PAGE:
Phase 8 – this is the evaluation phase, where you and your therapist will go over the achieved goals, and look at the progress you have made. The goal is to learn how to use the techniques to deal with other stressful situations in the future too!

The benefits of EMRD therapy

Most of the patients that have benefited EMRD therapy are suffering from traumatic memories and patients with PTSD and is highly recommended to people who have trouble expressing their feeling and past experiences.

However, EMRD is also being used in treating other conditions, although there is not sufficient research to prove the benefits. Among the conditions are:

Panic attack

Anxiety

– Depression

Addictions

– Eating disorders

Depending on the condition, the therapist will use a different approach and might use a combination of techniques through multiple sessions.

According to the EMRD Research Foundation there are more than 30 gold standard studies proving the effectiveness of EMRD therapy for issues derived from rape and sexual abuse, childhood trauma, different accidents and most of all, combat trauma and helping patients with PTSD. This sort of therapy has been endorsed by the American Psychiatric Association and the International Society for Traumatic Stress Studies and has been used by the United States Department of Veterans Affairs, the Department of Defense and overseas organizations, including the United Kingdom Department of Health and the Israeli National Council for Mental Health.

How effective is EMDR therapy?

There are a lot of studies supporting EMDR therapy, in which one of them shows that 84-90% of single trauma victims no longer have PDST only after three therapies of 90 minutes. Another study has shown that 77% of combat veterans also show no more sings of PTSD after full 12 sessions, improving the signs of hallucinations, delusions and depression symptoms.

A study published in the International Journal of Stress Management in 2014 compared EMDR therapy over standard care, and showed that EMDR has been significantly more effective, especially in long term, because the patients felt the results over a much more longer period of time.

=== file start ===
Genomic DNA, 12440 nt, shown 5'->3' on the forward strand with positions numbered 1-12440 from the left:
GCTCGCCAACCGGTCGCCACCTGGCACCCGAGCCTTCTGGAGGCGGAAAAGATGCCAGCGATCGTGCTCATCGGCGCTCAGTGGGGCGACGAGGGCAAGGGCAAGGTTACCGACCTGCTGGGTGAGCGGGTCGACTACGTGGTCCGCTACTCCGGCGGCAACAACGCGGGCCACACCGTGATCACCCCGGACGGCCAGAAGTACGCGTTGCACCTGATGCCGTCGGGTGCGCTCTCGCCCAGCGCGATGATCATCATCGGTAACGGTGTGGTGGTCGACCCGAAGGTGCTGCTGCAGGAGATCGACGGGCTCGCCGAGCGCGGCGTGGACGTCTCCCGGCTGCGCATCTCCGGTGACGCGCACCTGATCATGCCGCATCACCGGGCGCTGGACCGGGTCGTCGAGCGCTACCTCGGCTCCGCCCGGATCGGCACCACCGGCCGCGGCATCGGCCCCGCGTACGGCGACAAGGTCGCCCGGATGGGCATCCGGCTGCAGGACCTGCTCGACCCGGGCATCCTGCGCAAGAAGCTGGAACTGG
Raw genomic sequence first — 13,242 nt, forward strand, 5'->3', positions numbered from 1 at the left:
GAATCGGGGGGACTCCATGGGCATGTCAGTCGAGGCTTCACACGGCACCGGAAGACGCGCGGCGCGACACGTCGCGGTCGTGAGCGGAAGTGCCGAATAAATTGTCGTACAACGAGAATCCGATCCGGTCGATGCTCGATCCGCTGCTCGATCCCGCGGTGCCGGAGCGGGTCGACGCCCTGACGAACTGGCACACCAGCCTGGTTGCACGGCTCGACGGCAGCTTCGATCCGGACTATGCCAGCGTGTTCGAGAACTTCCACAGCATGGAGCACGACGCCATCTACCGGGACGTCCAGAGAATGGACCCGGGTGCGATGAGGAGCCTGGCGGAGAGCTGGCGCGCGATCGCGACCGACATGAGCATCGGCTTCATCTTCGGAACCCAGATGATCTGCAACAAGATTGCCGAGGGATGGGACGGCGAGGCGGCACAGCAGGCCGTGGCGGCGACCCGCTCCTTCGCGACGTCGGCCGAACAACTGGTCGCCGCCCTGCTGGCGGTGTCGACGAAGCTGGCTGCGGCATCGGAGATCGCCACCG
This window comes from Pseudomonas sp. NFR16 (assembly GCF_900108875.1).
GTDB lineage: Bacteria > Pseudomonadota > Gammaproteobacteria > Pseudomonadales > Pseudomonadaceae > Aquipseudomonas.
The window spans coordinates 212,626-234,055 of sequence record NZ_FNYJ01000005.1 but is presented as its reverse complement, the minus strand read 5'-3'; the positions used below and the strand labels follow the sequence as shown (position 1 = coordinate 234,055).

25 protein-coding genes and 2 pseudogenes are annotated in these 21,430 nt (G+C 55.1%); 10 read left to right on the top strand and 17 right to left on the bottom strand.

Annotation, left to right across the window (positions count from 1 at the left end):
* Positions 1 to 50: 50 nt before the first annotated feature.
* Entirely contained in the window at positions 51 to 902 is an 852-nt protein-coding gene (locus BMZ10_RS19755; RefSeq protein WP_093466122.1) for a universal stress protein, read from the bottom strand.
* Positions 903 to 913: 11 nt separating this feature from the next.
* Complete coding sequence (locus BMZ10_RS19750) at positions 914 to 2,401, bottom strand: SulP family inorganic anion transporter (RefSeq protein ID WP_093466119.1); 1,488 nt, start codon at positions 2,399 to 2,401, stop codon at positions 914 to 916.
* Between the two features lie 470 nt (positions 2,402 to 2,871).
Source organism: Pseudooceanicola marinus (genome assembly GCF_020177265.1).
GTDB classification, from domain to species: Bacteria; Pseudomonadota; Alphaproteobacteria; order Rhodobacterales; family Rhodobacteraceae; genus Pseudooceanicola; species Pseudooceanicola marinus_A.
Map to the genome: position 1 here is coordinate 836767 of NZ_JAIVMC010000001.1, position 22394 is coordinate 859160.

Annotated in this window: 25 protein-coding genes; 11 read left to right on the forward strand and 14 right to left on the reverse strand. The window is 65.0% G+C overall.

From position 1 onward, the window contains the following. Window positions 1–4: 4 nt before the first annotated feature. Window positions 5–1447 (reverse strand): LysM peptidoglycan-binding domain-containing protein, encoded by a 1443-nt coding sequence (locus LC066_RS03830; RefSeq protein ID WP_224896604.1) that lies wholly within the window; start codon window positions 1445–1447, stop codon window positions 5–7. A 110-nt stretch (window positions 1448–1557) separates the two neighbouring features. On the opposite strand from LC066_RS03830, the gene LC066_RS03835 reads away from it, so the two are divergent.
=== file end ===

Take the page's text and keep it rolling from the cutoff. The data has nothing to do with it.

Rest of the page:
There are also studies that have been researching the treatment of PTSD symptoms such as hallucinations and delusions, and the use of EMDR techniques over patients with psychosis.

Any side effects?

EMDR is considered as a safe treatment, and causes much less adverse reaction than conventional medications as anti-depressants or sedatives, and lasts long after the therapy has ended.

Some side effects have been identified, all minor and insignificant:

– Lightheadedness

– Physical sensation during treatment

– Vivid dreams

– Surfacing of suppressed traumatic memories.

All the symptoms fade only after few therapies if you work through them with your therapist.

References:

  1. https://www.psycom.net/emdr-therapy-anxiety-panic-ptsd-trauma/
  2. https://www.verywellmind.com/emdr-for-panic-disorder-2584292
  3. https://www.healthline.com/health/emdr-therapy
  4. https://www.bridgestorecovery.com/blog/emdr-for-anxiety-treatment-what-is-it-and-why-does-it-work/
  5. https://www.medicalnewstoday.com/articles/325717.php
  6. http://www.aetna.com/cpb/medical/data/500_599/0583.html
  7. https://thepsychologist.bps.org.uk/volume-27/edition-7/emdr-more-just-therapy-ptsd
  8. https://www.healthyplace.com/ptsd-and-stress-disorders/ptsd/emdr-therapy-for-ptsd-and-trauma-victims
  9. https://www.frontiersin.org/articles/10.3389/fpsyg.2018.00923/full
  10. https://psycnet.apa.org/record/2004-17243-001
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I'm NOT a doctor! I'm just passionate about health and healthy leaving. The information on this website, such as graphics, images, text and all other materials, is provided for reference and educational purposes only and is not meant to substitute for the advice provided by your own physician or other medical professional. The content is not intended to be complete or exhaustive or to apply to any specific individual's medical condition.